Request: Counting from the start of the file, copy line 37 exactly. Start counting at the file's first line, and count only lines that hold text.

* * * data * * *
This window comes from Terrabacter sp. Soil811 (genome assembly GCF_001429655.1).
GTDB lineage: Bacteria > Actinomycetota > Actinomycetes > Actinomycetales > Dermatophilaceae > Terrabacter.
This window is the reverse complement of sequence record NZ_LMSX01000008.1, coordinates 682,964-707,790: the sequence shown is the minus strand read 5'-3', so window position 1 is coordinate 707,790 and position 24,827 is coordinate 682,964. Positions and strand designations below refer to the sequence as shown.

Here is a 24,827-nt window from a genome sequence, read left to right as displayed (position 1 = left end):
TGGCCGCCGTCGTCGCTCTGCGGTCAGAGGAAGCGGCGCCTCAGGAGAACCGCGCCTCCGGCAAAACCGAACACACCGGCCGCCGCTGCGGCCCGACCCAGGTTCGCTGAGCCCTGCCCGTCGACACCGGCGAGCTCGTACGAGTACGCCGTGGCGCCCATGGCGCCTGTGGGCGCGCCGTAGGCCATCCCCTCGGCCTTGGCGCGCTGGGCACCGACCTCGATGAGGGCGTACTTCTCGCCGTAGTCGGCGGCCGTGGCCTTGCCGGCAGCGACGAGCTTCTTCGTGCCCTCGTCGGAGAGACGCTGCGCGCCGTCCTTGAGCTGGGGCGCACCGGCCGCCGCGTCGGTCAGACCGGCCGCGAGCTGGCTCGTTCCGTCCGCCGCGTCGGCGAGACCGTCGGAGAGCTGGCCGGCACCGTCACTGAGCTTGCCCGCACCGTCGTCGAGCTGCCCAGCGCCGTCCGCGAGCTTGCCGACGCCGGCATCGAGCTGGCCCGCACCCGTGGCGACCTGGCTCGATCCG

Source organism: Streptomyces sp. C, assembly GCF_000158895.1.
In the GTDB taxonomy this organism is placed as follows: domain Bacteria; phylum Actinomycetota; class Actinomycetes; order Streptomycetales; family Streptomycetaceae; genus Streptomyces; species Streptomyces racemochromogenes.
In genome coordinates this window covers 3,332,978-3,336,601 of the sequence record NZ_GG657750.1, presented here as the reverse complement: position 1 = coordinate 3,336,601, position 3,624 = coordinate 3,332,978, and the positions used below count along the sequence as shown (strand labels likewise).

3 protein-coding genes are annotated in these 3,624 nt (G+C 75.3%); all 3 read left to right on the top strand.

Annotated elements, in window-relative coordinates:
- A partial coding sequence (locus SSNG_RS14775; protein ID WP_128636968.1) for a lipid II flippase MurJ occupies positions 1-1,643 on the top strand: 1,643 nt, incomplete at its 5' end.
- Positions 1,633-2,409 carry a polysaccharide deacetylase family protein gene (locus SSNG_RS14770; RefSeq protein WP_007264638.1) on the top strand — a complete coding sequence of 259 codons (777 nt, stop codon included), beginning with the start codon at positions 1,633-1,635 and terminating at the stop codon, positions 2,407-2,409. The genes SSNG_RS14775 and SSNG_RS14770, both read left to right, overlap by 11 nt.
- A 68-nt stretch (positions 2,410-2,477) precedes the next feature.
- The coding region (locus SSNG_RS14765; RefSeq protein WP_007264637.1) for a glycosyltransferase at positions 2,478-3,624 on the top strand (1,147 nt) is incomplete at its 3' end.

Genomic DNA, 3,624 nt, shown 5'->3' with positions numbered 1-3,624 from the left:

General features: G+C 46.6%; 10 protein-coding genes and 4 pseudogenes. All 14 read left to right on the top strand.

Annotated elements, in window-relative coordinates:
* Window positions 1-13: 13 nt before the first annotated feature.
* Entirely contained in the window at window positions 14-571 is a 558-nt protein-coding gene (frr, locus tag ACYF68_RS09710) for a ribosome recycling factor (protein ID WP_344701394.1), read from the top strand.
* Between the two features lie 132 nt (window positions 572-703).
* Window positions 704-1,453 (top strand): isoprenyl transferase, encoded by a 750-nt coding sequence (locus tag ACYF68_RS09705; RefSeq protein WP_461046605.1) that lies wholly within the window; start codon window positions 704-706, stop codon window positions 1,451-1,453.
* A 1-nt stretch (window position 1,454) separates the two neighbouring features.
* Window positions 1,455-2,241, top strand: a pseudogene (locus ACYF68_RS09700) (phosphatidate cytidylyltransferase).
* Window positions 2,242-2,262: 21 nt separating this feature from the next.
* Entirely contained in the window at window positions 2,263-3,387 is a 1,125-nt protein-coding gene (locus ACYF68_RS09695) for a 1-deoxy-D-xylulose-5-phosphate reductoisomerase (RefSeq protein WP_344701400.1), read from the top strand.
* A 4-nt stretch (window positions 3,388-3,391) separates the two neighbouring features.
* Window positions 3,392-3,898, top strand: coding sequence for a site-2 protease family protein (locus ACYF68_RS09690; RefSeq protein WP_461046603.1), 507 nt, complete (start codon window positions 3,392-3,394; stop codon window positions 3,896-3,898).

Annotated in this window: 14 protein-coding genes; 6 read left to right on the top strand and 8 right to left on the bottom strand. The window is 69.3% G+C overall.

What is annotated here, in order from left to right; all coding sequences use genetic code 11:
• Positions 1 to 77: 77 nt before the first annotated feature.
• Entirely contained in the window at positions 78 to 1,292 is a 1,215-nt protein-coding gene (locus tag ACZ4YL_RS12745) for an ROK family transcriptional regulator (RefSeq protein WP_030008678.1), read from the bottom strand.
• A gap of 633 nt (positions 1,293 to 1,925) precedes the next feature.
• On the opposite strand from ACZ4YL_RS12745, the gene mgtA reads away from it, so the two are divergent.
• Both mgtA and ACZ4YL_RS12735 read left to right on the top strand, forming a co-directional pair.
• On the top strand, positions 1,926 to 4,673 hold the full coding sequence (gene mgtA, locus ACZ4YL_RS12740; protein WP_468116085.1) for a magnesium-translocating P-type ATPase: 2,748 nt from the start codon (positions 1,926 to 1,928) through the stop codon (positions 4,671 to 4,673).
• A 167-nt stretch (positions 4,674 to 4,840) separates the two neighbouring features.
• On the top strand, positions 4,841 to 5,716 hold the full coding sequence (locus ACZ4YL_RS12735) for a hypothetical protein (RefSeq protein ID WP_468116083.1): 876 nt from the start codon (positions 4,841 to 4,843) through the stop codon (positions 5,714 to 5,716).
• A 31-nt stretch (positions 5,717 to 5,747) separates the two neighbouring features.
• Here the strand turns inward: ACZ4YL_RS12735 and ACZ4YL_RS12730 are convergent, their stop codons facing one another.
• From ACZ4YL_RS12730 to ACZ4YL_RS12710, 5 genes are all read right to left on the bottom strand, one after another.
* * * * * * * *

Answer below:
• On the top strand, positions 4,841 to 5,716 hold the full coding sequence (locus ACZ4YL_RS12735) for a hypothetical protein (RefSeq protein ID WP_468116083.1): 876 nt from the start codon (positions 4,841 to 4,843) through the stop codon (positions 5,714 to 5,716).